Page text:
In late 2011, an 83-year-old man was taken to the emergency room after falling. Shortly after his arrival, his initial scans revealed that he has been taking the blood thinner, Pradaxa. His scans showed a surprising amount of bleeding in the brain, according to a doctor at the hospital.
Soon after, the man fell into a deep coma. Scans showed that blood had nearly filled the left side of his brain and also a good portion of the right side.
He died not long after, prompting doctors at the hospital to publish a case report alerting physicians and patients to the risks of Pradaxa, including uncontrollable bleeding.
According to Consumer Reports, many dangerous medical devices were never tested for safety and effectiveness. The report claims that some manufacturers do nothing more than file paperwork and pay a fee to have their medical device approved by the Food and Drug Administration.
“Standards for devices exist, they just don’t make sense,” said Diana Zuckerman, Ph.D. and president of the National Research Center for Women & Families.
Pregnant women that take antidepressants known as SSRIs (selective serotonin reuptake inhibitors) may have a slightly increased risk of developing a dangerously high blood pressure, according to Canadian researchers.
Preeclampsia, the condition linked to SSRI use, can be harmful to both mothers and their unborn babies, according to the research. Women taking these medications should consult their doctor with any concerns before stopping usage of the medicine. Paxil and Prazac are the two most commonly prescribed SSRIs.
“We know that antidepressants should be used during pregnancy, but they should be used with caution,” said lead researcher Anick Berard. She added that the association between hypertension and SSRI use is a new finding.
Women who are pregnant and taking certain antidepressants may be more likely to deliver an infant with reduced head growth, according to a new study.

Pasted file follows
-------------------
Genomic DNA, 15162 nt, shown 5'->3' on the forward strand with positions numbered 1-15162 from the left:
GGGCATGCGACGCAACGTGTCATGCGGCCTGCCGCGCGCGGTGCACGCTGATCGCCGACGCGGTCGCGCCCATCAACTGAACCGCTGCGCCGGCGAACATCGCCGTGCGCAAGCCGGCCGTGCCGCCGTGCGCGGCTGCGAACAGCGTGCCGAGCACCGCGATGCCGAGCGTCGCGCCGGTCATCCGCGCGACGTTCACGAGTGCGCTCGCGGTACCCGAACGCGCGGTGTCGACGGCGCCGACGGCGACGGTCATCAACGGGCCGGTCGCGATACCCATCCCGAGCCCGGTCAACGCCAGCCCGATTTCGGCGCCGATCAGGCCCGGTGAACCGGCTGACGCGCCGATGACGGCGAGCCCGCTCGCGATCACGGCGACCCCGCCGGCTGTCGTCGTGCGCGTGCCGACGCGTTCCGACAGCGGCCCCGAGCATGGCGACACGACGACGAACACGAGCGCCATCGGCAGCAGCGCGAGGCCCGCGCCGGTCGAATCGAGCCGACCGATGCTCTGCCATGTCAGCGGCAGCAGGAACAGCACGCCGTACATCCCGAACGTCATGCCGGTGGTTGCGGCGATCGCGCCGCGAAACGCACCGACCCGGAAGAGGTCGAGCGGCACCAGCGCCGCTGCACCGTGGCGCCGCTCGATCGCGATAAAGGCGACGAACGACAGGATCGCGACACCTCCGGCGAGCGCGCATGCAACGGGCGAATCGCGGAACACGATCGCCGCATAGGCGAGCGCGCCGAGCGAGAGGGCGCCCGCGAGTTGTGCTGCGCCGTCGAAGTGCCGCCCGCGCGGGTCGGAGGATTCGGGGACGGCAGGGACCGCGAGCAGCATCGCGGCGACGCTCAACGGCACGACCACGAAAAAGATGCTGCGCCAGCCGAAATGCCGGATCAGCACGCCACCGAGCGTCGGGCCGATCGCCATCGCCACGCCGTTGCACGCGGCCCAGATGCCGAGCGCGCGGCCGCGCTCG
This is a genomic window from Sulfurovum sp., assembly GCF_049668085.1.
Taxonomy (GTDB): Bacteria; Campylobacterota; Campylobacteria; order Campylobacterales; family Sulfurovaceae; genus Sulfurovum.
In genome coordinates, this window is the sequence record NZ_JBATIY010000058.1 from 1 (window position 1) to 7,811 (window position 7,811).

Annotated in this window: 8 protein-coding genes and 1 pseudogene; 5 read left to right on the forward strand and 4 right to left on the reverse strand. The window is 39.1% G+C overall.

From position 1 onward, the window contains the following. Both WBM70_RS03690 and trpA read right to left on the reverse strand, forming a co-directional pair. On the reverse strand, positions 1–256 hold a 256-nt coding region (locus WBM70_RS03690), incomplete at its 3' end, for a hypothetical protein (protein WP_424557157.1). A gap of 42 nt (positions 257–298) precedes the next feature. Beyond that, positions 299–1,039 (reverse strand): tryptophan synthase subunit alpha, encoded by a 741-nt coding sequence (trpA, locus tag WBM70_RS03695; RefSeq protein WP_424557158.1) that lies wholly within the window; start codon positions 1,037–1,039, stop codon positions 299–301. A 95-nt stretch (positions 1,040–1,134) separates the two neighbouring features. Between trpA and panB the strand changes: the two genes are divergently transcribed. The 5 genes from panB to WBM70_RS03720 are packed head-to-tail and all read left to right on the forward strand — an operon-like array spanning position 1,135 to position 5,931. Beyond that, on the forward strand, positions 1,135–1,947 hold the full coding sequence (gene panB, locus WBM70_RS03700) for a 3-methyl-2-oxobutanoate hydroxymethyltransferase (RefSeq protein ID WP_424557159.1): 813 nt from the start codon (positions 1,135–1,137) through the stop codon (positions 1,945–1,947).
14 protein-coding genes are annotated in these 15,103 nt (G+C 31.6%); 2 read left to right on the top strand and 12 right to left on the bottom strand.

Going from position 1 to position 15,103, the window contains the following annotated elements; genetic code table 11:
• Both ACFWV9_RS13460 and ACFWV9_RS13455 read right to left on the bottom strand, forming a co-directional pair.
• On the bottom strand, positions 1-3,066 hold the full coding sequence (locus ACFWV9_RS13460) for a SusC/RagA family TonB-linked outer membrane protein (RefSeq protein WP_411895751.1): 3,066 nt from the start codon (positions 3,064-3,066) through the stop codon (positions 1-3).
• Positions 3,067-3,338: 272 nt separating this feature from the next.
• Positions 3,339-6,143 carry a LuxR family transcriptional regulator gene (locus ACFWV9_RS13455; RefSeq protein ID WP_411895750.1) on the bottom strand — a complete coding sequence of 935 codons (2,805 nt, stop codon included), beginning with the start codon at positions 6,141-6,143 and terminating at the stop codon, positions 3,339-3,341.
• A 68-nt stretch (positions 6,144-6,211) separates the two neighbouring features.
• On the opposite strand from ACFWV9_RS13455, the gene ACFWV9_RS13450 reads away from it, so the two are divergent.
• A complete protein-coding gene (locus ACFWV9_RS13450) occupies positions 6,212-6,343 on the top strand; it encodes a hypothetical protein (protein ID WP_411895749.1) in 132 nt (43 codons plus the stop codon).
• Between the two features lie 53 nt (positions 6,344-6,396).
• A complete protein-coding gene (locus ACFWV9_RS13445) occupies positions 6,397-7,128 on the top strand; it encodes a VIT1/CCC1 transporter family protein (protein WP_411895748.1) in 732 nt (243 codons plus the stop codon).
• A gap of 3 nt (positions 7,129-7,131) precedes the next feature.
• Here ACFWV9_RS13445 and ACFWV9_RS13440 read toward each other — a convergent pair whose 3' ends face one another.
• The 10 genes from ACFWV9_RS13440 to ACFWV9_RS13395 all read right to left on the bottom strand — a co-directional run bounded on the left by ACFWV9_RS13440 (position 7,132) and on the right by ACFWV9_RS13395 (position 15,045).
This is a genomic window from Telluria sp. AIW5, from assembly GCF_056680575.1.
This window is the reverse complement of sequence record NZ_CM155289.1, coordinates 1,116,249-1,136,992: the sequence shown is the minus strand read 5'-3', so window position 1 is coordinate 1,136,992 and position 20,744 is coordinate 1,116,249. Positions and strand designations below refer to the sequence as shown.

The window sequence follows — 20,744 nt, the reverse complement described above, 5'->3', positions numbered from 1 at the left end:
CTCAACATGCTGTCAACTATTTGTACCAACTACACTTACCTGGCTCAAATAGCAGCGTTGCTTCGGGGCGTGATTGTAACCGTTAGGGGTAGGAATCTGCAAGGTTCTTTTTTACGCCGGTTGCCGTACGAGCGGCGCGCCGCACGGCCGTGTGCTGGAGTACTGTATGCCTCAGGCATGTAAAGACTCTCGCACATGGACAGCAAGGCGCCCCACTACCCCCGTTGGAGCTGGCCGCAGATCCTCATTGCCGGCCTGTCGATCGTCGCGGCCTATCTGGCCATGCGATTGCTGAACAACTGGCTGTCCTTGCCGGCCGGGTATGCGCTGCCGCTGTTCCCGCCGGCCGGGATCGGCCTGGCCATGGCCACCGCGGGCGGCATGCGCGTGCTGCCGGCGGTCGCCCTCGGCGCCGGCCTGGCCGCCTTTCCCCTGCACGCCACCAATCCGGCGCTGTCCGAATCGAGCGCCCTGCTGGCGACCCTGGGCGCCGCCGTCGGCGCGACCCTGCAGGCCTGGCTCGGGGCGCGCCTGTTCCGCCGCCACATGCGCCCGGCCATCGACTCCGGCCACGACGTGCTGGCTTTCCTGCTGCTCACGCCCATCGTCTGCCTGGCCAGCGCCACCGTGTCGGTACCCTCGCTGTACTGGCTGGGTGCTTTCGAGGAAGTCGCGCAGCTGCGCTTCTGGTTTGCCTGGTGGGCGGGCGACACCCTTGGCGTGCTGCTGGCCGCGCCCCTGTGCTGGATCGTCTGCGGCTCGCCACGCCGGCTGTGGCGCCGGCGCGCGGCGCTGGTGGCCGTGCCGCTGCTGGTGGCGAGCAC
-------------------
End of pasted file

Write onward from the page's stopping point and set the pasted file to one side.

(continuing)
According to HealthDay News, the study also discovered that although SSRI drugs, such as Prozac and Paxil, are helpful at relieving depression in women, the drugs appear to be linked to a higher risk of preterm birth.
The lead researcher, Hannan El Marroun, said, “Fetal body growth is a marker of fetal health and fetal head growth is a marker for brain development. We found prenatal exposure to SSRIs was associated with decreased growth of the head, but not decreased growth of the body”
According to a whistle-blower, a U.S. unit of Takeda Pharmaceutical Co. failed to accurately report hundreds of congestive heart failure cases associated with Actos, its diabetes drug.
Takeda did not properly classify “non-hospitalized or non-fatal” congestive heart failure cases as serious over a two-plus year span, according to the complaint. Drug manufacturers are required to update the U.S. FDA’s Adverse Event Reporting System.
“These events were not properly identified or reported in the FDA’s safety database,” former Takeda medical review Helen Ge claimed in the complaint, filed in June 2010 and recently unsealed. “Takeda’s motivation to fraudulently report and under-report the serious adverse events was driven by an economic desire to falsely enhance Actos’s safety profile and to increase sales.”